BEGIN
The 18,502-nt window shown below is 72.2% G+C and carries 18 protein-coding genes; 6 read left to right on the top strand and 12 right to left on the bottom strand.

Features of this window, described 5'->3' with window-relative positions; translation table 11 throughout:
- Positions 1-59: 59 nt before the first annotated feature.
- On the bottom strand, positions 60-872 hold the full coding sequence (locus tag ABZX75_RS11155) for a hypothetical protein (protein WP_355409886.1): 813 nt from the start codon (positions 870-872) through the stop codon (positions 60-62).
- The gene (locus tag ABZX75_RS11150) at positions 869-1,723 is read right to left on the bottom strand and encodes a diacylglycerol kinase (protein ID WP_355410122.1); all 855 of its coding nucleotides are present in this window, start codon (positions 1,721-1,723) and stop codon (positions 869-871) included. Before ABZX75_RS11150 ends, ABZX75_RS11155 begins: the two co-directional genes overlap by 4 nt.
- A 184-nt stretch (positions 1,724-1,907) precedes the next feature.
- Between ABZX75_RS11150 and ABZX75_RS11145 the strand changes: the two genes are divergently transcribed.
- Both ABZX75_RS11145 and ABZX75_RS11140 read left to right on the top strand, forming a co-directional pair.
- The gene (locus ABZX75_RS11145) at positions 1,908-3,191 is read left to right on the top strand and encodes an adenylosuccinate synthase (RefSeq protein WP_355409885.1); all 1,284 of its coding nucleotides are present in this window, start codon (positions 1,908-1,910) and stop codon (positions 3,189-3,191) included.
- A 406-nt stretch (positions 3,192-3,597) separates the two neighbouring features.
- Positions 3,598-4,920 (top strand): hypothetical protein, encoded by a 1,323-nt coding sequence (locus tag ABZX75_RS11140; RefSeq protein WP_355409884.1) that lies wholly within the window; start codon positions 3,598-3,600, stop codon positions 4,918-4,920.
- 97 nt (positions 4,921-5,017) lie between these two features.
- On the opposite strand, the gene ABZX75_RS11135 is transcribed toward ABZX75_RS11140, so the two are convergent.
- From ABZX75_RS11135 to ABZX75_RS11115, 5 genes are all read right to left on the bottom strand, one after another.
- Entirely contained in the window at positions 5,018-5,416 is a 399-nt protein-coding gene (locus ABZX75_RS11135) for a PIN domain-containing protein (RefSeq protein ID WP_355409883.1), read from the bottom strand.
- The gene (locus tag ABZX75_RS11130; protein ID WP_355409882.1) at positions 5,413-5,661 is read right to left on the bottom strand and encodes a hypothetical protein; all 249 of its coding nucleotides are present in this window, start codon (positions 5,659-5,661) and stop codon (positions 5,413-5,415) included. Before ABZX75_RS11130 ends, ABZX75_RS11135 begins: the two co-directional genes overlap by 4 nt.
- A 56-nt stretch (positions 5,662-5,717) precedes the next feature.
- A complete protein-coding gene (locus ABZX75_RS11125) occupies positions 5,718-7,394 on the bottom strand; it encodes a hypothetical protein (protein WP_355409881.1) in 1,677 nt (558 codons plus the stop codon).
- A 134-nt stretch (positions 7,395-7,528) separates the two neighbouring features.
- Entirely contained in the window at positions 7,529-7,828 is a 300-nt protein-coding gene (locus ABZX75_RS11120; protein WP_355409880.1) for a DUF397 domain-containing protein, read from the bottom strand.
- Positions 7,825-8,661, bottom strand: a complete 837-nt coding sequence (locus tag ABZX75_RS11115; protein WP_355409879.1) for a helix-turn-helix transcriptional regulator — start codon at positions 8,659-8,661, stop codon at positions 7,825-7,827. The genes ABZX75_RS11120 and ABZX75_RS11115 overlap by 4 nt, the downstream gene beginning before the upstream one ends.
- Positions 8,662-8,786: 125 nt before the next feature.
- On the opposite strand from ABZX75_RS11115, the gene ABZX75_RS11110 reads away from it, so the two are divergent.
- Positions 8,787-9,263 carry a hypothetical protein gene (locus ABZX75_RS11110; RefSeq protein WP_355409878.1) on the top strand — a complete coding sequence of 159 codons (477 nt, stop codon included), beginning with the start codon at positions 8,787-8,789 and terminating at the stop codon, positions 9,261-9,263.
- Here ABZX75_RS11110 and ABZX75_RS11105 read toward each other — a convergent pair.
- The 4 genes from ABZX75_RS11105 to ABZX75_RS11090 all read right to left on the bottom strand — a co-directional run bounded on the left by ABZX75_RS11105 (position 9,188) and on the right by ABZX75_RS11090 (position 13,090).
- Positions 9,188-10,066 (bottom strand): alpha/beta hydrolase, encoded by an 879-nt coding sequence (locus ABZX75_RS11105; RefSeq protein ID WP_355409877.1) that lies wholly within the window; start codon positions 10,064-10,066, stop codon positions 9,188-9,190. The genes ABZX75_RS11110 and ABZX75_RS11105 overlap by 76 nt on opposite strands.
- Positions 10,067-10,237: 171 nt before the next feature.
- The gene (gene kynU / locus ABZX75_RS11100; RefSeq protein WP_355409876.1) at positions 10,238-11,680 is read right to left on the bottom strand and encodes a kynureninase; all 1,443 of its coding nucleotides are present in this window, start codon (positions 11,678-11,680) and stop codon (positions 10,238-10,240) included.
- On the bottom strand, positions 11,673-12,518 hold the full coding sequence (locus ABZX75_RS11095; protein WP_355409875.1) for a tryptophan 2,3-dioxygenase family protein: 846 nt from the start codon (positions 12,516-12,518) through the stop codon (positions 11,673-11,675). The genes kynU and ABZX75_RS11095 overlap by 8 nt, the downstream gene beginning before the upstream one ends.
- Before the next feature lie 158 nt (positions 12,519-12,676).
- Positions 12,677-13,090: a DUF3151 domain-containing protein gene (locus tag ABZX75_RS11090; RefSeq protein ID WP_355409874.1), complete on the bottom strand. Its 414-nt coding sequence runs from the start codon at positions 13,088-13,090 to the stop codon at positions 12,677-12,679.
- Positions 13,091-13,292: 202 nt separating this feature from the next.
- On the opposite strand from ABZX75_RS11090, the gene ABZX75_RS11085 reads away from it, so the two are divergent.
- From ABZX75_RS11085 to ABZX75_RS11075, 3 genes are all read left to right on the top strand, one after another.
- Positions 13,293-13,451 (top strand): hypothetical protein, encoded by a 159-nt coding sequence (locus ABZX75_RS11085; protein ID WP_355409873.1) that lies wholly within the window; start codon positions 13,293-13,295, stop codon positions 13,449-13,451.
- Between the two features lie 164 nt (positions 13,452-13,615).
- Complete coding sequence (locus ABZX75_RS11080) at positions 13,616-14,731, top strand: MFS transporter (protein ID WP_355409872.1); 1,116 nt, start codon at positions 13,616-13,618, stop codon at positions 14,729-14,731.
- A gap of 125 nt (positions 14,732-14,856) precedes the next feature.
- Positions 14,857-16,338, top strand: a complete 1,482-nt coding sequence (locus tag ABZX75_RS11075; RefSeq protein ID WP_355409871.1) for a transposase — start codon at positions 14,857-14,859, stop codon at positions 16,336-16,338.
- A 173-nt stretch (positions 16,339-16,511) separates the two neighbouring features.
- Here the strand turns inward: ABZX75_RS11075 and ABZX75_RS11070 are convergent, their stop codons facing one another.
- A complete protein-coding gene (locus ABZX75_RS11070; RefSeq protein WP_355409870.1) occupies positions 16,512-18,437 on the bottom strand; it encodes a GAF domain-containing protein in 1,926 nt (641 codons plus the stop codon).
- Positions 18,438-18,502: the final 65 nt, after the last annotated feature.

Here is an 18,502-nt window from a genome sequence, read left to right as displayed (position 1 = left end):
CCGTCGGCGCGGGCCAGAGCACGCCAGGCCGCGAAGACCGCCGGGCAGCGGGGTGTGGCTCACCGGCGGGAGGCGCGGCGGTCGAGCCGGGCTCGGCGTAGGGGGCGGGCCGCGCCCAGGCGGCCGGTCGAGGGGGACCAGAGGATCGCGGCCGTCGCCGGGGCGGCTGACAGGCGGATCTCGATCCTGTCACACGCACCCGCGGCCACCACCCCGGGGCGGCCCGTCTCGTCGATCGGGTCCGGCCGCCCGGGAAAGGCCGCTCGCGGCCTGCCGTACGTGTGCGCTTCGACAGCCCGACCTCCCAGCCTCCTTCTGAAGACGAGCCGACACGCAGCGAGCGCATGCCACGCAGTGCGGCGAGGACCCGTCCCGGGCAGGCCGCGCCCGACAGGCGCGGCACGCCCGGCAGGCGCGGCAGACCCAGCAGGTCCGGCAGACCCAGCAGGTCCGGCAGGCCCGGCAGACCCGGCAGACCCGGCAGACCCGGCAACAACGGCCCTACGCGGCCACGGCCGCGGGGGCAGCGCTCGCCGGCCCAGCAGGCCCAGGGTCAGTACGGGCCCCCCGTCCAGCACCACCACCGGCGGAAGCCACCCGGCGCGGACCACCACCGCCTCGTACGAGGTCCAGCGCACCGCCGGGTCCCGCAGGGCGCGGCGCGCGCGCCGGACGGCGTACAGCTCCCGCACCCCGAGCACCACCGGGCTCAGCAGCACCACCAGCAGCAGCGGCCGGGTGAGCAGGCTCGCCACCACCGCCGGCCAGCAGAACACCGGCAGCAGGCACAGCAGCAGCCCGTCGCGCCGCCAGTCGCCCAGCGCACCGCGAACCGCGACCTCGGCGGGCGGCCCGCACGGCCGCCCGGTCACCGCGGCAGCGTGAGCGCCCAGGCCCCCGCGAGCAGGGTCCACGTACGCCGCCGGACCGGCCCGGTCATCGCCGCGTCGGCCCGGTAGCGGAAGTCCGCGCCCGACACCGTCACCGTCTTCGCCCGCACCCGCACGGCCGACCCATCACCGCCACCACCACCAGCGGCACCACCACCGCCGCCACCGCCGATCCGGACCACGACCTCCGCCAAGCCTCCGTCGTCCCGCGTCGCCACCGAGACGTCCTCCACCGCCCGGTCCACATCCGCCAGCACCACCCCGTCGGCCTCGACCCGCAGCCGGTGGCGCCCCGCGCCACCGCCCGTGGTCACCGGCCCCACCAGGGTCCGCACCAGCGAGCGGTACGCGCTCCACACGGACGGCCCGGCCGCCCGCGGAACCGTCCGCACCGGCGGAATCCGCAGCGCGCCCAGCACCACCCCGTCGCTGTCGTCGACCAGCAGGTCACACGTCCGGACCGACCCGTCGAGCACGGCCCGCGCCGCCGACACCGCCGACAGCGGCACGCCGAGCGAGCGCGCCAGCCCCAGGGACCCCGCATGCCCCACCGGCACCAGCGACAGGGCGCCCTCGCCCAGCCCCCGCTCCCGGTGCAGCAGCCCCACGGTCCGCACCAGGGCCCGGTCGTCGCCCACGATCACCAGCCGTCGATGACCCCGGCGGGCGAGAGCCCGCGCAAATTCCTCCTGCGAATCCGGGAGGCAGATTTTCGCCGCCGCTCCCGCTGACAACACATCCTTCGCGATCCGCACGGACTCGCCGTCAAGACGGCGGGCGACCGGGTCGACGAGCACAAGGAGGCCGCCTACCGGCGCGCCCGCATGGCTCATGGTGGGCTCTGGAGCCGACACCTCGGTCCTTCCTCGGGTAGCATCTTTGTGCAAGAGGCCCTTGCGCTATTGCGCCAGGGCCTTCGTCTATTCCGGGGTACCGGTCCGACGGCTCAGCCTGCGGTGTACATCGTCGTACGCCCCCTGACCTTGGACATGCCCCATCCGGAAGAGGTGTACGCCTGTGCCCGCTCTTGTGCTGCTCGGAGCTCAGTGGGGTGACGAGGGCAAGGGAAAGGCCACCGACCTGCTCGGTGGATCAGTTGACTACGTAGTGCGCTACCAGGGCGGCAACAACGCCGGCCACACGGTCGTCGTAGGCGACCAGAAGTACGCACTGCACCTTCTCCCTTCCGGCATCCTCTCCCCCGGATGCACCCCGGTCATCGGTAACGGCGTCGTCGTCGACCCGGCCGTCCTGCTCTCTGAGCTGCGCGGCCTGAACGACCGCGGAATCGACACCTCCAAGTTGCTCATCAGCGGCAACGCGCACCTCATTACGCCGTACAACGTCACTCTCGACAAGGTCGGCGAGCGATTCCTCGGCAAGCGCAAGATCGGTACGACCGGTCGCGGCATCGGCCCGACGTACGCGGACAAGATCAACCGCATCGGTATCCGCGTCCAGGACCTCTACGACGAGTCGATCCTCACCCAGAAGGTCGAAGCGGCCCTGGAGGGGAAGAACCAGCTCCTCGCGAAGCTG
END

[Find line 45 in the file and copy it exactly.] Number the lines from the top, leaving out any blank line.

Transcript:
Here is an 18,502-nt window from a genome sequence, read left to right as displayed (position 1 = left end):